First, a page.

Amazingly, the only other jobs I’ve had have been music related: I worked at two record stores, one in Bellingham, the town we made our first record in and Ken and I met/lived during our teens, and a store in Seattle I worked at when I moved down to Seattle to join Ken, who had left for college the year before, and give the Posies a real try. We worked our asses off – really, we were so determined, but not in a ‘douche bag’, opportunistic way – we were just so into music and did nothing else, lived and breathed it.
If I had to pick a non-music job, I think I’d take a crack at the film industry, I love film so much, but maybe that’s too closely related. My father was/is a teacher at Western Washington University in Bellingham, I suppose I could do some of that…but I bet it would be related to the teaching of music somehow, haha!
If really pressed, maybe some work involving animals…can’t get enough of the little buggers…although arguably I already do a bit of that in the music biz as well, haha…!
What, in your career, would you say was your finest moment, or the record of which you felt most proud?
KS: My finest moment might possibly be when I talked Miss Czech Republic 1999 into coming back to mine. But seriously folks. I think if your life has just one ‘finest’ moment, that’s not the full monty. There have been so many experiences where I’ve come off a show feeling like I’ve just shared something incredible with an audience and feeling great. But those moments didn’t come very often until more recent years–it took a long time to get the skills to be able to guide the situation of being onstage into the places I want it to go. And of course, not all the finest moments are musical–the births of my kids, opening a fantastic bottle after aging it in my cellar for decade, having a laugh at home with Mrs. S.–this is all good stuff, and in those moments, I am definitely not thinking of Ken Stringfellow, musician-at-large.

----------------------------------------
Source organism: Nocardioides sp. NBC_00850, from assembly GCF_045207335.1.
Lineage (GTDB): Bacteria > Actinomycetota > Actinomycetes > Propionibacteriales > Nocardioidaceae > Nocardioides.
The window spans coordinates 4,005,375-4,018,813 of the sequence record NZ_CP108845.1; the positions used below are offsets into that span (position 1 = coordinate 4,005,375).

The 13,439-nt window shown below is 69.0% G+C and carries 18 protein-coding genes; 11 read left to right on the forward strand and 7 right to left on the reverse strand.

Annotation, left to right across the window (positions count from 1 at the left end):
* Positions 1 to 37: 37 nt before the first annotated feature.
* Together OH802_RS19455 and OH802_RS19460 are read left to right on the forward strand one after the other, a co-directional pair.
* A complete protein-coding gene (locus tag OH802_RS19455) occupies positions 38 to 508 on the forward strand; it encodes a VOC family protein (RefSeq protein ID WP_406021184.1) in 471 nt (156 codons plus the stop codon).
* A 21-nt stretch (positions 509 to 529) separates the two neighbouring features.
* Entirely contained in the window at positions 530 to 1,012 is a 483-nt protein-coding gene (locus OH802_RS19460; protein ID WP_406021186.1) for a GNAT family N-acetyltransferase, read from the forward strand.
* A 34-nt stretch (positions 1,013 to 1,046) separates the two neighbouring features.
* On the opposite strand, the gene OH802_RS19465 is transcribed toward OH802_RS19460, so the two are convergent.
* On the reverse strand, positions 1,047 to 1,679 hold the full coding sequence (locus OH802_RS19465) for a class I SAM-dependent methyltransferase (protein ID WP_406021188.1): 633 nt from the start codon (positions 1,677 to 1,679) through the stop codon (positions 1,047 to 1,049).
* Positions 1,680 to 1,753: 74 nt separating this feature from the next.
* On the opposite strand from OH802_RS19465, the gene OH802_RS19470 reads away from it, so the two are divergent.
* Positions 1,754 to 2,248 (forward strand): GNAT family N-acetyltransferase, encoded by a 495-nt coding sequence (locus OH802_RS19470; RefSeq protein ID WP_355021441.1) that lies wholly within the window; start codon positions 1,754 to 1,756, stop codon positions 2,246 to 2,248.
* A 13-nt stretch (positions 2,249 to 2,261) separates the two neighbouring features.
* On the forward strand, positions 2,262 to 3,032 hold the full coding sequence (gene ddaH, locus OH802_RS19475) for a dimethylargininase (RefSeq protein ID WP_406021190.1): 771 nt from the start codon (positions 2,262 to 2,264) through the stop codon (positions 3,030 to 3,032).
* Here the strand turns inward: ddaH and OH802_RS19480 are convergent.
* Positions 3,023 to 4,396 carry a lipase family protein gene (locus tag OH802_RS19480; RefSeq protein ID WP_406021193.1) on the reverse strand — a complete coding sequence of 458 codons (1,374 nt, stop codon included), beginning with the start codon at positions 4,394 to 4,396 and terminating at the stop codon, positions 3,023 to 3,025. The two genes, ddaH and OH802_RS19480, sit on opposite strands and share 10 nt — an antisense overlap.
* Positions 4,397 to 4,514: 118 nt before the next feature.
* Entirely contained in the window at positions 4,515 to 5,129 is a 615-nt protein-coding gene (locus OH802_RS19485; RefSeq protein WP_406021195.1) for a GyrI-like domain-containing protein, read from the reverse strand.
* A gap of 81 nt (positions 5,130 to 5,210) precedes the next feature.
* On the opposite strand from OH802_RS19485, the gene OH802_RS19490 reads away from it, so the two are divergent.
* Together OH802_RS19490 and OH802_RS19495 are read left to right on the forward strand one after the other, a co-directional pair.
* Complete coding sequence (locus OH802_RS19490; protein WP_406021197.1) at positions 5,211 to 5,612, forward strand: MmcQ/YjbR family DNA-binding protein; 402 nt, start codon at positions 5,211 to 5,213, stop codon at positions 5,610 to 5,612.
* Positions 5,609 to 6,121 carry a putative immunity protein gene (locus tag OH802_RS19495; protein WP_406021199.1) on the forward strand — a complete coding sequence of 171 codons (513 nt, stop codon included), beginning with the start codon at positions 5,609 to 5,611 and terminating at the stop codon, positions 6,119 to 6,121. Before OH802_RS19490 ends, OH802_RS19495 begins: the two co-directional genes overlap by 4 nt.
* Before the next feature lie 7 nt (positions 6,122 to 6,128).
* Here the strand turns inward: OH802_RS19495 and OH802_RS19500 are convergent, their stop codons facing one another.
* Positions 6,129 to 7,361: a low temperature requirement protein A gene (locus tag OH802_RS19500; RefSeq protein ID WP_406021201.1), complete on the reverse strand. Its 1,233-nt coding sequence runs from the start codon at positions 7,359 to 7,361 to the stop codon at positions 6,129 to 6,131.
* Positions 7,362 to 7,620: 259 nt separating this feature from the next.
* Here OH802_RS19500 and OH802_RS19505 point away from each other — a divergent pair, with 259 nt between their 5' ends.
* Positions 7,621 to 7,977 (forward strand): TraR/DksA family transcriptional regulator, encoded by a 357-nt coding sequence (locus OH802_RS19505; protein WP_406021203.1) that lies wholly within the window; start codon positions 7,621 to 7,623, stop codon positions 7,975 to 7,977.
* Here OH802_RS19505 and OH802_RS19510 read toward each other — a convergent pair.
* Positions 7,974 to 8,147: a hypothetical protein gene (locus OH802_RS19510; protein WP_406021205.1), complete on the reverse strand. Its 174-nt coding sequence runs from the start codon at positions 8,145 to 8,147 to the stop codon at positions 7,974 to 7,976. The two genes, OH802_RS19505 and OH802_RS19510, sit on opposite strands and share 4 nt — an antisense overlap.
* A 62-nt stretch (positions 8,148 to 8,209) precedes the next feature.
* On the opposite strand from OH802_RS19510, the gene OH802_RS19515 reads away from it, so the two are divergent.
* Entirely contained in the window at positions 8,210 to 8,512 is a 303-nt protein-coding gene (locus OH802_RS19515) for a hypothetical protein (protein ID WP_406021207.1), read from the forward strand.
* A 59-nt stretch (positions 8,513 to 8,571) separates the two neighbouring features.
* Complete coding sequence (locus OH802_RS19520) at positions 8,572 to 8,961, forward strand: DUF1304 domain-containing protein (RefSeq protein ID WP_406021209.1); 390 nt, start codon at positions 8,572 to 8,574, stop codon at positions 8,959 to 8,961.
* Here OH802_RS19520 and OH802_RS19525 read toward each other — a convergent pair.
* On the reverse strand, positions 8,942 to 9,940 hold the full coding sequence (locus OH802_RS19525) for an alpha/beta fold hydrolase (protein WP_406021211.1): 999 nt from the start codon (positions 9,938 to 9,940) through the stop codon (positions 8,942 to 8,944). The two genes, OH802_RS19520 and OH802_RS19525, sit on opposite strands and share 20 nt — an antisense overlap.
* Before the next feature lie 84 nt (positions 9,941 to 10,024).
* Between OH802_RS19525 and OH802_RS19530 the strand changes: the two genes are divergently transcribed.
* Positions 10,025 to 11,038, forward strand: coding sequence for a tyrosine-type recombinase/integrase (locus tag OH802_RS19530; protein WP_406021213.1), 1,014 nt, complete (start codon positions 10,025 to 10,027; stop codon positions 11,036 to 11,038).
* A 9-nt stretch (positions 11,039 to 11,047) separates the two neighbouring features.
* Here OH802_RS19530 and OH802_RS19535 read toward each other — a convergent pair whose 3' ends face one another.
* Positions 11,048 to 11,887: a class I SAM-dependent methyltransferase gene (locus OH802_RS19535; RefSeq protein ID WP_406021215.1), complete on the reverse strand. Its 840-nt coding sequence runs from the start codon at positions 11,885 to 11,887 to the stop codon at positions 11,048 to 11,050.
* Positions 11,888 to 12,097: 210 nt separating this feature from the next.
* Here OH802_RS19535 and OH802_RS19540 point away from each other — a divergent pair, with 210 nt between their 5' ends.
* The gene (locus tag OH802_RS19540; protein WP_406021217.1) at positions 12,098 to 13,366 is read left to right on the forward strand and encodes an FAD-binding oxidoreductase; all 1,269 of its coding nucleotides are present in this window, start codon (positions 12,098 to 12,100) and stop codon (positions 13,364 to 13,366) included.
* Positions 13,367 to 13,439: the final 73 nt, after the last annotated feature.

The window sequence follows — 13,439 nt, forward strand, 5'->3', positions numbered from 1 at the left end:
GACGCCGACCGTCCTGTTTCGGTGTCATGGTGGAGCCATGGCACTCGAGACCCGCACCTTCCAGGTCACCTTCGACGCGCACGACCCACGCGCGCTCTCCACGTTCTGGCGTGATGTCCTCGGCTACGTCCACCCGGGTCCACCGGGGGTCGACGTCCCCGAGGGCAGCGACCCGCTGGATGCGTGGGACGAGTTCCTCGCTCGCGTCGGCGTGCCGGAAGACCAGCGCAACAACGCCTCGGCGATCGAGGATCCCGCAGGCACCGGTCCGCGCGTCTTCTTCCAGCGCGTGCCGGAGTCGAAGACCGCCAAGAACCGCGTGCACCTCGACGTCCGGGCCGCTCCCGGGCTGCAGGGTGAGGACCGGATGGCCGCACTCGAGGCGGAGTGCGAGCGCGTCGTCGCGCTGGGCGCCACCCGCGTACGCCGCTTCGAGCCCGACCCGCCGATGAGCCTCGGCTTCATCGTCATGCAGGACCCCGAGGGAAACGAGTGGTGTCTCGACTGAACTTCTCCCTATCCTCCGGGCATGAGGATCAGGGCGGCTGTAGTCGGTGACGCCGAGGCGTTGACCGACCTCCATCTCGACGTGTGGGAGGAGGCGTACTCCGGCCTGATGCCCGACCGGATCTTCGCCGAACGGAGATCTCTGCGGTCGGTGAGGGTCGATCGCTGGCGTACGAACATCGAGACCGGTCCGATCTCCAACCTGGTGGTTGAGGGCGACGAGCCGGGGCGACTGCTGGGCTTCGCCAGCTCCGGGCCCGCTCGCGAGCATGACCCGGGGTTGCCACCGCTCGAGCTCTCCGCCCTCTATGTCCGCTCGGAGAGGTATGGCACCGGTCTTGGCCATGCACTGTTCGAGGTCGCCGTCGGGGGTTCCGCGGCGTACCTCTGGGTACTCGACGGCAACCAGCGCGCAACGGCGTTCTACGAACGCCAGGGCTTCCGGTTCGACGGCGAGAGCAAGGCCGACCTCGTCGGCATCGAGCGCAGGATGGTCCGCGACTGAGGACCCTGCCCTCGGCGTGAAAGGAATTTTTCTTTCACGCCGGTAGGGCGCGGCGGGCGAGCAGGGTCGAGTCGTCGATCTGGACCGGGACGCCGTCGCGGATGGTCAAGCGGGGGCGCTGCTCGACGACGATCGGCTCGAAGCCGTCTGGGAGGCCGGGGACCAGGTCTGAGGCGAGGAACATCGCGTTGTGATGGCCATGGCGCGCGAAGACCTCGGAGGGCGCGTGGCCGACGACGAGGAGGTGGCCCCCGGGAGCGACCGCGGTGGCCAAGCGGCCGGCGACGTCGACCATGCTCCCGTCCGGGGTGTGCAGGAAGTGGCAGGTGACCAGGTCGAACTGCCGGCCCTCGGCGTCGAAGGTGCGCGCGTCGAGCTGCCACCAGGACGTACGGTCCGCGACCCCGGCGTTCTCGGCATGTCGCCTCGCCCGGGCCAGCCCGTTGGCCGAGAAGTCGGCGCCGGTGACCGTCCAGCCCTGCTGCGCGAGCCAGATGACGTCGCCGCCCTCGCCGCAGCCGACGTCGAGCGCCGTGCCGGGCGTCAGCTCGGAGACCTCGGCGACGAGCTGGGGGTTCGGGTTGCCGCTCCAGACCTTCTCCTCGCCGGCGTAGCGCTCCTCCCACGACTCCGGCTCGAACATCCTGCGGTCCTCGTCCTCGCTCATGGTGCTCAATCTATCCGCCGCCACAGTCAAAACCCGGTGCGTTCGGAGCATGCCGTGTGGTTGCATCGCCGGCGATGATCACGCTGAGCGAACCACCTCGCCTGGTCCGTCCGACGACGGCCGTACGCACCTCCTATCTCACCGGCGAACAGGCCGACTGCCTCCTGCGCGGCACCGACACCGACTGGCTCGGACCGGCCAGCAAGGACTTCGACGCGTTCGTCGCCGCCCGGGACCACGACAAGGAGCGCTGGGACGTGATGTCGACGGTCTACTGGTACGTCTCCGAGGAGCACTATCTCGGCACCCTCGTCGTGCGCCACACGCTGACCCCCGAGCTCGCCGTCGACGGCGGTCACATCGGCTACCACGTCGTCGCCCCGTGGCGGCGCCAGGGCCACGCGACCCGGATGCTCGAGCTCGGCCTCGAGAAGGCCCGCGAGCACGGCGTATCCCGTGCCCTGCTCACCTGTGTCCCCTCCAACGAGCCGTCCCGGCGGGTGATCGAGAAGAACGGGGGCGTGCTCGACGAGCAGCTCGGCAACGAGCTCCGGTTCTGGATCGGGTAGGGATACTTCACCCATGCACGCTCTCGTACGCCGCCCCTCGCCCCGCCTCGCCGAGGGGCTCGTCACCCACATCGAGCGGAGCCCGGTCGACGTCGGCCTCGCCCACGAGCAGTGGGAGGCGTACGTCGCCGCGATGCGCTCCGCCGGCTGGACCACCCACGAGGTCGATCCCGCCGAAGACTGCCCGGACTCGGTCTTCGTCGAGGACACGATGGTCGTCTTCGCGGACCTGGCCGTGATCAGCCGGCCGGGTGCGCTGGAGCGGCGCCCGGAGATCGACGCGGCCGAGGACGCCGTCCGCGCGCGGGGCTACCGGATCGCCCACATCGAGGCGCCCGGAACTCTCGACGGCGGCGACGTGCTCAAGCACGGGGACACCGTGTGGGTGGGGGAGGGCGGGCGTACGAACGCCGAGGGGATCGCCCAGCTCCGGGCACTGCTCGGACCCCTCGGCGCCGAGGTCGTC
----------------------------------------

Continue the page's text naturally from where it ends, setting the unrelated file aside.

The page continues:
I happen to be very proud of this new Posies album, I think it’s what we’ve been working towards all these years. And I still think we could do more work just as good or better from this point forward.
JA: Honestly, I’m not sure how to gauge things on a scale like this – * really *. This whole business of ‘picking one’ just doesn’t sit well with me. There are moments I remember being super excited, like when Ringo Starr covered a song of ours I wrote called “Golden Blunders”, that was an amazing moment – I mean, there are only a few people in history who can say they were a member of The Beatles and one of them covered our song – that’s pretty cool.
But really, some of my favorite moments are the quiet ones, the ones no one else might see, just being somewhere in the world, traveling, and just feeling really lucky to be doing what I enjoy, and having a lot of good people in my life I get to do it with, be around. That is ultimately the reward of rewards.
If you could erase or change one moment, what would that be?
KS: Oh, god. Many. I almost killed a chap in a bar brawl some years back. That could have gone so much worse. I was very lucky.
On a musical note, I wish we’d taken our label’s advice and remixed at least some of our second album, Dear 23 (DGC, 1990). John Leckie, who produced the album, did a great job recording it, but I think he hedged his bet too much in the mix and tried to slick it up with digital effects and such. There’s a much more interesting record underneath.